I have a third party Java library that provides a resource.

TheResource resource = TheResource.create()

Sometime later, when I'm done with the resource, I'm supposed to close the resource


According to the library documentation, the resource I create is a ThreadLocal variable. That means the resource is created per thread, and it sticks to the thread. My question is, is it possible to call the close() method automatically when the associated thread is finished? I think I can do it if the thread is my own custom thread because I can engage with the lifecycle of the thread. But my question is about those threads provided by the system.

For instance, in Android's SyncAdapter provides a thread for you. And I don't know how the thread is finished. I'm wondering if there's some kind of 'hook' mechanism in terms of threads' lifecycle so that I can close ThreadLocal resources of the threads.

  • 1
    I don't follow you. You say the library creates a resource, but then the library docs say that you must provide a ThreadLocal? Maybe if you provided some code example or some direct quotes from the documentation... – Solomon Slow Feb 4 '16 at 19:58
  • I think understand what you are trying to do but also a pretty much difficult if not impossible without some weird java black magic. Even if you were able to listen for thread to finish you would have to call ThreadLocal.remove() in that dead thread context. Maybe Object.finalize() is the closest you can get but then it requires subclassing that context thread. – Whome Feb 4 '16 at 22:06

The resource is likely not created statically but ThreadLocal so several threads may use their own resource independently.

Therefore your thread that calls TheResource.create() is that thread. It is your responsibility for a second and third call to create to do this on the same thread. And then close at that thread's end - on the same thread.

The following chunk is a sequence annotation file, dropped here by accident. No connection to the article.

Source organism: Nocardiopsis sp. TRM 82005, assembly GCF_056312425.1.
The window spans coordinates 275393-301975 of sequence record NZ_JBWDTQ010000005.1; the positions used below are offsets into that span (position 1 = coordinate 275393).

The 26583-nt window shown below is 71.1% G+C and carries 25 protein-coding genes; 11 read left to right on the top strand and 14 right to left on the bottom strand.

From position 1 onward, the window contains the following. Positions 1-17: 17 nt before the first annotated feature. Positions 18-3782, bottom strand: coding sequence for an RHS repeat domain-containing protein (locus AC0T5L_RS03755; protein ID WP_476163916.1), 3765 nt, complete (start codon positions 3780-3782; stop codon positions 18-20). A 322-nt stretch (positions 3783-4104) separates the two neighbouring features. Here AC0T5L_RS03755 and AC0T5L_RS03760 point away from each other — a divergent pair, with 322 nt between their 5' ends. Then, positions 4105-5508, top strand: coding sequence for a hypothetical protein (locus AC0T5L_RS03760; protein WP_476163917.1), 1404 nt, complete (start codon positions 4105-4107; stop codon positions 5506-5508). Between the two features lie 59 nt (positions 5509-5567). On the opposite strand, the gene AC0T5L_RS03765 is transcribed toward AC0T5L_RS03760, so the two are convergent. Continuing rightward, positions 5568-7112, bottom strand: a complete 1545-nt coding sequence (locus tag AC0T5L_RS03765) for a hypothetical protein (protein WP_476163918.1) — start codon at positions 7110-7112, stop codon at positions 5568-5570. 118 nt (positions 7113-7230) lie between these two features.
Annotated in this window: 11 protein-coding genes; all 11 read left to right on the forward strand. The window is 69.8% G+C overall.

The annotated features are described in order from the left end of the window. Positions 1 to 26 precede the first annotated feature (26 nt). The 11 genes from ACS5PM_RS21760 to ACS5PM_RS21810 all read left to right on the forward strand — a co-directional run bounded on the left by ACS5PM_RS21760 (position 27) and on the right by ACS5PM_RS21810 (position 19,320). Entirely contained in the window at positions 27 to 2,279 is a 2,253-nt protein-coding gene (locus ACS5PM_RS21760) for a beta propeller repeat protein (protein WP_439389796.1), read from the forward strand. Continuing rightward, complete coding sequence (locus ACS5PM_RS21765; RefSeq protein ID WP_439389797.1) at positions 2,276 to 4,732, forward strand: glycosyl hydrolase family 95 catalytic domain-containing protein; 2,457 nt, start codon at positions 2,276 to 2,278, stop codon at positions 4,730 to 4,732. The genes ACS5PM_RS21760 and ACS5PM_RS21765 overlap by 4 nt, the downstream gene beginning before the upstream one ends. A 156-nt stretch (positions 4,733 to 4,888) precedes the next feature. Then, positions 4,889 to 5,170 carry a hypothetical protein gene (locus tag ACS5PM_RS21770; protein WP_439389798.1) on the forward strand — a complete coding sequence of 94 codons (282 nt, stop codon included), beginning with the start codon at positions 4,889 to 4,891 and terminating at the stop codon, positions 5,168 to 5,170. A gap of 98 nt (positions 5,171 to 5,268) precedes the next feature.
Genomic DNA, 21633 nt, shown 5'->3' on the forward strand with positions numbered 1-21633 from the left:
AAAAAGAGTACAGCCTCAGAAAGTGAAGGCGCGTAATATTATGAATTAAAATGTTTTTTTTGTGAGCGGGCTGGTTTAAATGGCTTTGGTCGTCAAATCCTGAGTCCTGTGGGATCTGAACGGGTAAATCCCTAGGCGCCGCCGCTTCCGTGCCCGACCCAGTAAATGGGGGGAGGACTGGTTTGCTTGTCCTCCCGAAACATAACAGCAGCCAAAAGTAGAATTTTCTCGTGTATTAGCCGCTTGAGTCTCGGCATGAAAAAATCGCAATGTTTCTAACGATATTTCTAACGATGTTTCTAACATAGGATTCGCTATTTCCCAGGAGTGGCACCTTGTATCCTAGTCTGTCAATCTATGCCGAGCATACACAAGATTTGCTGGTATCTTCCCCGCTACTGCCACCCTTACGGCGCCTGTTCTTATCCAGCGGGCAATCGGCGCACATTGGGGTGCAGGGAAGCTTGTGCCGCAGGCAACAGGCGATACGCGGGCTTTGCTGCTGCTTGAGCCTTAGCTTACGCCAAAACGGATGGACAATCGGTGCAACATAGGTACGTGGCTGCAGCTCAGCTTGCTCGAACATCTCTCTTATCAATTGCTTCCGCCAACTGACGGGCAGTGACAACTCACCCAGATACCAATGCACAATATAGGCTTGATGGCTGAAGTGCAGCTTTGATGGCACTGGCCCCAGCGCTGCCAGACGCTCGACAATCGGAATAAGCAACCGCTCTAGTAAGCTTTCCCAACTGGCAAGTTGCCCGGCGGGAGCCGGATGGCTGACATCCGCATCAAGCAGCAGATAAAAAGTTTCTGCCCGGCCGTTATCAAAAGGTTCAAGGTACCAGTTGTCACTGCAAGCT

(Probably closing does not need to be done on the same thread.)

You could pack that in a class.

Fpr instance:

public class ResourceManager {

    private static final Set<TheResource> resources = new HashSet<>();

    public static TheResource create() {
        TheResource res = TheResource.create();
        // Not needced: Thread thread = Tread.currentThread();
        return res;

    public static void shutdown() {

And in an application shut down:

Runtime.getRuntime().addShutdownHook(new Thread() {
    public void run() { ResourceManager.shutDown(); }
  • I'm not sure I understand your answer correctly. Let me put my question this way: Is there a way to clean up ThreadLocal variables in a custom way when a thread is finished given that the thread is provided by the system for you. – Jake Feb 4 '16 at 21:35
  • Added an example. – Joop Eggen Feb 5 '16 at 19:24
  • That's sample code for "how to create a memory leak in three easy steps". Cleaning up the resources only at the end independent of their actual lifetime is generally bad behaviour. – Voo Feb 6 '16 at 7:13
  • @Voo it indeed would be ideal to immediately clean up after usage. Not doing that can be for reasons of caching and so on, so the question seems a solid use-case; especially as asking about the leackage.. – Joop Eggen Feb 6 '16 at 15:07

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